Friday, May 22, 2009

Plan Now for Summer Produce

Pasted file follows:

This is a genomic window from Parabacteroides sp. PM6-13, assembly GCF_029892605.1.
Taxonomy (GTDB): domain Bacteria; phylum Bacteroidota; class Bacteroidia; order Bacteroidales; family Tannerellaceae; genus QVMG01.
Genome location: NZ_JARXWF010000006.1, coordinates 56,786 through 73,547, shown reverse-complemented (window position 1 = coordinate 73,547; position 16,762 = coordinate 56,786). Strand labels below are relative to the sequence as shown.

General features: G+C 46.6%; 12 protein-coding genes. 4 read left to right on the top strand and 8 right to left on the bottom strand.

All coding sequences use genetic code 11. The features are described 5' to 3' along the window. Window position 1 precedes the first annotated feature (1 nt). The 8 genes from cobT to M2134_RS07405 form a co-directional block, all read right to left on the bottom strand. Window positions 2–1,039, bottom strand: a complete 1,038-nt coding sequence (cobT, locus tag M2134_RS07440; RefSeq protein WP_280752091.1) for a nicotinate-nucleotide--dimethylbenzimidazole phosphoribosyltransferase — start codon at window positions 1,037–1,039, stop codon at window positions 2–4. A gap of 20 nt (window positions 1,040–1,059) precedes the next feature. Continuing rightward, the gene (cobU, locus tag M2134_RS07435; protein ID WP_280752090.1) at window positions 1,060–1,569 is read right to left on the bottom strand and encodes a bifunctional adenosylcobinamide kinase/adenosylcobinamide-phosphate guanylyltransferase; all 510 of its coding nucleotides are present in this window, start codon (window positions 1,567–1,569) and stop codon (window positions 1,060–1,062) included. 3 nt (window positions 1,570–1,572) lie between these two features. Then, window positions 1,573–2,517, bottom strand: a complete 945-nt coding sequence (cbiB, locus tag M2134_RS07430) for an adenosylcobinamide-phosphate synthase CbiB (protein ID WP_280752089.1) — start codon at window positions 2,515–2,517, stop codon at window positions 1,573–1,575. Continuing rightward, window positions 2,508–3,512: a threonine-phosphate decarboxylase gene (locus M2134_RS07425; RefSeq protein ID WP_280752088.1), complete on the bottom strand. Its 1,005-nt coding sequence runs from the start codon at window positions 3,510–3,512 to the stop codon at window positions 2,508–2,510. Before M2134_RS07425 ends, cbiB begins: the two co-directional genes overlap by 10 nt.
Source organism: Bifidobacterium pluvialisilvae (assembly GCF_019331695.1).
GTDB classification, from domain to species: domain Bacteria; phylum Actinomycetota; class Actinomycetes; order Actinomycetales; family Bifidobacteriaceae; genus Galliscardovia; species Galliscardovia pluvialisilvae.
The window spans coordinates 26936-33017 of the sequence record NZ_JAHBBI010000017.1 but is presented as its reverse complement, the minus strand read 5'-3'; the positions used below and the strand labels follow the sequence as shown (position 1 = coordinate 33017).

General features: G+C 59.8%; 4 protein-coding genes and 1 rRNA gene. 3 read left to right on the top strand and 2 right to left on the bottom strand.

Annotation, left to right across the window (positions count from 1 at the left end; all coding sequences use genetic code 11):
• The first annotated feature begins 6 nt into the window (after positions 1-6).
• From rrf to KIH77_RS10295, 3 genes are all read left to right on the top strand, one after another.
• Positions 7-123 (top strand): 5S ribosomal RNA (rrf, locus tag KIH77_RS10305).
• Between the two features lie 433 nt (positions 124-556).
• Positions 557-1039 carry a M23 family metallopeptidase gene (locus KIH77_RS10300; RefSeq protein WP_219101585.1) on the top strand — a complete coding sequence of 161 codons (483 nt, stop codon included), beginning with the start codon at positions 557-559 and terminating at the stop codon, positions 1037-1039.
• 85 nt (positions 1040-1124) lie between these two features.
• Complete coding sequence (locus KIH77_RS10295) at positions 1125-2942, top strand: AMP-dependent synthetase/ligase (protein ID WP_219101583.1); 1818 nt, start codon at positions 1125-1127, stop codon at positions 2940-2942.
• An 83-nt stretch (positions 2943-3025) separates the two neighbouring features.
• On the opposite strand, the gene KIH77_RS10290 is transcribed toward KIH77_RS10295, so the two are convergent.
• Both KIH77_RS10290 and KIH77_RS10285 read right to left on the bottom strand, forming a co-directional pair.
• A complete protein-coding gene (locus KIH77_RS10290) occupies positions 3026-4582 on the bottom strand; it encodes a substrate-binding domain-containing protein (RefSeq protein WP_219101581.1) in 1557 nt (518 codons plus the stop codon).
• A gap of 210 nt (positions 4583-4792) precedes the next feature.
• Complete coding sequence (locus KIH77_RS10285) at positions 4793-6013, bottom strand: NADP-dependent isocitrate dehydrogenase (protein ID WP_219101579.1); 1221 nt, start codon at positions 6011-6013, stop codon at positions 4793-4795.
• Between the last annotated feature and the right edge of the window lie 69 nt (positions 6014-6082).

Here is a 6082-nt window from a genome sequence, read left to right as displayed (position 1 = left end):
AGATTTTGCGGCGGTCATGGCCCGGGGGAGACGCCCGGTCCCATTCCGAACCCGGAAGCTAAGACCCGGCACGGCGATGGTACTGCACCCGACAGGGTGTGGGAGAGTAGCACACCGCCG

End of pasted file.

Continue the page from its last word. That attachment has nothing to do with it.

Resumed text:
Memorial Day weekend is finally here. This holiday is always a reminder that summer is just around the corner. With the warmer summer days, can come an abundance of summer fruit and vegetables. Whether you are harvesting from your own garden or purchasing from a local farmers’ market, it can be a challenge to properly store all of the fresh produce. Now is the time to plan how you will save fresh summer produce for use throughout the year. Canning and Freezing are two of the three main methods of preserving food. The preservation method you use really depends on the types of foods you want to preserve and which method suits your needs. According to So Easy to Preserve, a food preservation handbook published by the University of Georgia Cooperative Extension, canning is the process in which foods are placed in jars or cans and heated to a temperature that destroys microorganisms and inactivates enzymes. Freezing reduces the temperature of the food so that microorganisms cannot grow. To prepare for the upcoming food preservation season keep these tips in mind. • Determine if preserving food will actually save you money. Consider the cost in growing food in your own garden. If you are receiving food as a gift little cost is involved. Purchasing food from a farmers’ market may offer good prices when you buy at the peak of the season. • Some foods may be better suited for freezing while others may be best if canned. For help determining the best food preservation method for a certain food, contact your local Extension office for detailed preservation instructions. • Assemble freezing or canning equipment early so you will have everything you need before your produce arrives. Also make sure your canner is in good working condition. If you have a dial gauge pressure canner plan to have it tested for accuracy. Contact your local Extension office or manufacturer of the canner for information on how to have this done. • Schedule enough time to finish your food preservation projects. Trying to preserve too much food in a small amount of time can be overwhelming. Be sure to read and follow reliable food preservation methods for the food you are storing. Set aside a realistic amount of time to work with and process the foods you are preserving. • Take a food preservation class. This is a great way to meet other people with an interest in home food preservation and to learn the latest techniques and requirements for safe preserving. Check with your local Extension office for class schedules or the latest publications. • Check these links for more information on home food preservation.The National Center for Home Food Preservation Penn State Extension Home Food Preservation Website

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